In addition, a recipient must reduce his or her tax basis in the damaged or destroyed primary residence by the sum of:

  • The amount of the LRA or MDA grant payment that is not required to be included in income under the tax benefit rule; and
  • The amount of the allowable casualty loss deduction attributable to the damaged or destroyed primary residence.

If the recipient repairs the damaged primary residence, the cost of repairs ordinarily is capitalized and added to the recipient's tax basis in the damaged residence.

For more information on determining your adjusted basis, see:

If the LRA or MDA grant payment to compensate for damage to or destruction of the primary residence and/or insurance proceeds (and any other form of compensation for the damaged or destroyed residence) exceed the recipient's adjusted tax basis in the damaged or destroyed residence, the recipient has realized gain for federal income tax purposes. However, because the damage or destruction is considered an "involuntary conversion" of the residence for federal income tax purposes, the recipient may ordinarily defer reporting any gain if the cost of the repairs or the replacement residence is at least as much as the compensation received for the damage (including the LRA or MDA grant to compensate for damage to or destruction of the primary residence and/or insurance proceeds), and if certain other conditions are met.

For more information, see:

If the primary residence is destroyed, the destruction may be treated as a sale for purposes of the tax provisions governing the exclusion of gain from the sale of a principal residence, and gain may be excluded up to $250,000 ($500,000 for certain situations involving joint returns), if certain conditions are met. Additionally, because the destruction is considered an involuntary conversion of the residence, any gain in excess of the $250,000/$500,000 limitation may also be deferred by buying similar or related replacement property, if certain conditions are met.

For more information, see:

The recipient of LRA or MDA grant payments to compensate for the damage to or destruction of the primary residence (and any other compensation for the damaged or destroyed residence) must reduce his or her "cost" basis in any replacement residence by the amount of any deferred gain from the damaged or destroyed residence.

A recent change in the tax law allows a homeowner who claimed a casualty loss for damage from hurricane Katrina, Rita, or Wilma, and in a later tax year received a certain grant, such as a Road Home grant, as reimbursement for the loss, to amend the tax return on which the individual claimed the casualty loss to reduce the loss by the amount of the grant, rather than report the grant as income in the year received. See the fourth FAQ dated 8/13/08 in this section for more information on this change in the tax law.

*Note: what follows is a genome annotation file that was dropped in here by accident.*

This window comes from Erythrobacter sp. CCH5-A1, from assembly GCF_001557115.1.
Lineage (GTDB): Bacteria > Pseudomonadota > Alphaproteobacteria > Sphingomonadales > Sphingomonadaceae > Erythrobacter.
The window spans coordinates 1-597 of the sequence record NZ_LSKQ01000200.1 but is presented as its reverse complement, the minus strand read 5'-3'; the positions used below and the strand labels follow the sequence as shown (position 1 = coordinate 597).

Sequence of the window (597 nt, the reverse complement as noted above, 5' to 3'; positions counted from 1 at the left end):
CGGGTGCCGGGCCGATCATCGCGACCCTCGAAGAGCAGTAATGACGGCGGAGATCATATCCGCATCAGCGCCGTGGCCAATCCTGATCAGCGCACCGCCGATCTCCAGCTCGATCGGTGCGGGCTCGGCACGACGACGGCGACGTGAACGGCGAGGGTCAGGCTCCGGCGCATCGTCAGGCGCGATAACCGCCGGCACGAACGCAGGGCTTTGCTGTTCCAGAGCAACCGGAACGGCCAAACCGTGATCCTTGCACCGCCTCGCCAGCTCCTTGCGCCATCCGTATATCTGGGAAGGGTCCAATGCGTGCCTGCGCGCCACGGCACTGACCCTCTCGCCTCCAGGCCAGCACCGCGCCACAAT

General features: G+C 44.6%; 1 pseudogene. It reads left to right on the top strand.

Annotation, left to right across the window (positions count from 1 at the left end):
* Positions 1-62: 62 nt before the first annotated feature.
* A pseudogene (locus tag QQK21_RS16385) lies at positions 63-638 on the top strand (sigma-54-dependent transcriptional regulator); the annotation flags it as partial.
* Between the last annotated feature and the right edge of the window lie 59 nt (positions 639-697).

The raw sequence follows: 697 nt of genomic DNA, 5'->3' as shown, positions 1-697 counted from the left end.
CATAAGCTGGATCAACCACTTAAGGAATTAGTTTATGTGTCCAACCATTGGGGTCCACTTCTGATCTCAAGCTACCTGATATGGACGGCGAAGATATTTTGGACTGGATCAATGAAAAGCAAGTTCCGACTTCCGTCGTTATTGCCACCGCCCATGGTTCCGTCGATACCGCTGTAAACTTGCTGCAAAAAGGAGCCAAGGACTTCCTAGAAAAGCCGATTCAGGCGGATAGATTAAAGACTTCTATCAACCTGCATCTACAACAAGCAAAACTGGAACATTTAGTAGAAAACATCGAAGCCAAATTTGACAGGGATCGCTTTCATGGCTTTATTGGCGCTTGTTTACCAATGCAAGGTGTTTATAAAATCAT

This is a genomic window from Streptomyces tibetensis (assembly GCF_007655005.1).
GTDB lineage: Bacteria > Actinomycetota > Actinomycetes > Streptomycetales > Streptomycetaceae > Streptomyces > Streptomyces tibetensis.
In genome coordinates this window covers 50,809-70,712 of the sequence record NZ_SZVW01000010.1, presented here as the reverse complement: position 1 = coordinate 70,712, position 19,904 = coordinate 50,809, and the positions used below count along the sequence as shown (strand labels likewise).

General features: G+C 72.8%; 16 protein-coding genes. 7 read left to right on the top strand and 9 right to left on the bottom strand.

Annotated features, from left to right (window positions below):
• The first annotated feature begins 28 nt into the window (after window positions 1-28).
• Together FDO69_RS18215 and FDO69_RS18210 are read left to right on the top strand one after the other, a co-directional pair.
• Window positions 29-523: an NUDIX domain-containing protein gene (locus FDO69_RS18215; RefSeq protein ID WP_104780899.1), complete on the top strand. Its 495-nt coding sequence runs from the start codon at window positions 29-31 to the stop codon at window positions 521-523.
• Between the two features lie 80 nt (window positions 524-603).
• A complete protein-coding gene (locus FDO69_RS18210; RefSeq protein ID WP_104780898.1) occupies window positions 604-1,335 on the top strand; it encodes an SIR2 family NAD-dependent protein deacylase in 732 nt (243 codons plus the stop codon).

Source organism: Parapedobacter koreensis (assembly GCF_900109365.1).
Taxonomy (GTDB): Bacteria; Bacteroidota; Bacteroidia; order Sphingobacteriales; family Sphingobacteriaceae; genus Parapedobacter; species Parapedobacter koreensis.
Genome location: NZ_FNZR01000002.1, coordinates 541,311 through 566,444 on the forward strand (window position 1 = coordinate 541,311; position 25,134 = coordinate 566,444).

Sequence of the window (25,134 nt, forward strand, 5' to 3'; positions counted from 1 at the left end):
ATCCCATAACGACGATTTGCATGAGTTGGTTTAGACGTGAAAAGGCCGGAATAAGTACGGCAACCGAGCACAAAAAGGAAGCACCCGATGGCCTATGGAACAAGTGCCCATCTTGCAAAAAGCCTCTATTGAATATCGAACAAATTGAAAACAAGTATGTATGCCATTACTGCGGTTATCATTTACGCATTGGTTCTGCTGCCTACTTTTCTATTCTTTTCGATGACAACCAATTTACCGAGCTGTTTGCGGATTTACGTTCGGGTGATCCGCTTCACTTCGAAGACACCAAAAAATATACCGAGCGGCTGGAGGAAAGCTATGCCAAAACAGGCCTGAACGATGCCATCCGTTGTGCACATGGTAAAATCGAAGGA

(8/13/08) Q: If a taxpayer properly claimed a casualty loss deduction and in a later year receives reimbursement for the loss, how much of the reimbursement must the taxpayer include in income in the later year?

A: The tax benefit rule applies to the amount of the casualty loss deduction and the amount reimbursed, not to the amount of the tax savings in the earlier year. Under the tax benefit rule, a taxpayer includes in income the amount of the reimbursement equal to the amount of the deduction that actually reduced the taxpayer's tax.

For instance, if a taxpayer had $50,000 income (after exemptions and other deductions) in 2005 and properly claimed a $150,000 casualty loss for 2005, only $50,000 of the casualty loss deduction actually reduced the taxpayer's income (and, consequently, the amount of 2005 tax). The taxpayer did not use any further amount of the loss by carrying it back. If the taxpayer received $75,000 reimbursement for the casualty, the taxpayer would have to include only $50,000 of that reimbursement in income in the year received.

Often the tax savings attributable to a casualty loss deduction will not match the tax increase attributable to the reimbursement. The reasons for this vary and include fluctuation in gross income, change in tax rates, and change in eligibility for exemptions and deductions. Depending on the circumstances, the tax savings attributable to the casualty loss deduction may be greater than the tax increase attributable to the reimbursement, or vice versa.

For this reason, a recent change in the tax law allows a homeowner who claimed a casualty loss for damage from hurricane Katrina, Rita, or Wilma, and in a later tax year received a certain grant, such as a Road Home grant, as reimbursement for the loss, to amend the tax return on which the individual claimed the casualty loss to reduce the loss by the amount of the grant, rather than report the grant as income in the year received. See the fourth FAQ in this section dated 8/13/08 for more information on this change in the tax law.

(03/09) Q: If a taxpayer properly claimed a Hurricane Katrina casualty loss deduction and in a later year, for example 2007, receives reimbursement for the loss, for example a Louisiana Road Home Grant, does the taxpayer include the reimbursement amount in gross income in the later year?

A: Ordinarily, yes. Under the "tax benefit rule," if a taxpayer claimed a Hurricane Katrina casualty loss deduction on his or her 2004 or 2005 Form 1040 and the taxpayer is reimbursed for all or part of that loss with a Louisiana Road Home Grant (or any other form of compensation) in 2007, the amount reimbursed is included in income on the taxpayer's 2007 Form 1040, subject to the following limitation. The taxpayer need only include in 2007 income the amount of the reimbursement that is equal to the amount of the casualty loss deduction (for the damaged property to which the reimbursement relates) that actually reduced the taxpayer's tax.